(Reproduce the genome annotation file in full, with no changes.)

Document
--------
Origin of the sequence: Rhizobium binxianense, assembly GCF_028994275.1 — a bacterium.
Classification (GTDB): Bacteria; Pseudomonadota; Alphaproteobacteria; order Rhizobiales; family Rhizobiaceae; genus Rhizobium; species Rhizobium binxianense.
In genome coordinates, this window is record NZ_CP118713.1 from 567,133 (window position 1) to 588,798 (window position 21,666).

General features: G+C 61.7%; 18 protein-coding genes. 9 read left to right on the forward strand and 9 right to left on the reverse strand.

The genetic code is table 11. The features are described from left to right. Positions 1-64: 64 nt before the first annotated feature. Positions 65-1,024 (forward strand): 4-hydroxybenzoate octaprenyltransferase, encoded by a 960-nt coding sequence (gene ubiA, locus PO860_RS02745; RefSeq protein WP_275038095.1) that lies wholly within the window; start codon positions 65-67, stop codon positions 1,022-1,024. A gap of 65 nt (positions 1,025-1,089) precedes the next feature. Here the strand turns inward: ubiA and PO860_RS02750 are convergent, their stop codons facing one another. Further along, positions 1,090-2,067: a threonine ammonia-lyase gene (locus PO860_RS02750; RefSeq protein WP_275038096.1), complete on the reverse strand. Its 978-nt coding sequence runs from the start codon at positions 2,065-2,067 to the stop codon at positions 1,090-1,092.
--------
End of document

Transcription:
Origin of the sequence: Rhizobium binxianense, assembly GCF_028994275.1 — a bacterium.
Classification (GTDB): Bacteria; Pseudomonadota; Alphaproteobacteria; order Rhizobiales; family Rhizobiaceae; genus Rhizobium; species Rhizobium binxianense.
In genome coordinates, this window is record NZ_CP118713.1 from 567,133 (window position 1) to 588,798 (window position 21,666).

General features: G+C 61.7%; 18 protein-coding genes. 9 read left to right on the forward strand and 9 right to left on the reverse strand.

The genetic code is table 11. The features are described from left to right. Positions 1-64: 64 nt before the first annotated feature. Positions 65-1,024 (forward strand): 4-hydroxybenzoate octaprenyltransferase, encoded by a 960-nt coding sequence (gene ubiA, locus PO860_RS02745; RefSeq protein WP_275038095.1) that lies wholly within the window; start codon positions 65-67, stop codon positions 1,022-1,024. A gap of 65 nt (positions 1,025-1,089) precedes the next feature. Here the strand turns inward: ubiA and PO860_RS02750 are convergent, their stop codons facing one another. Further along, positions 1,090-2,067: a threonine ammonia-lyase gene (locus PO860_RS02750; RefSeq protein WP_275038096.1), complete on the reverse strand. Its 978-nt coding sequence runs from the start codon at positions 2,065-2,067 to the stop codon at positions 1,090-1,092.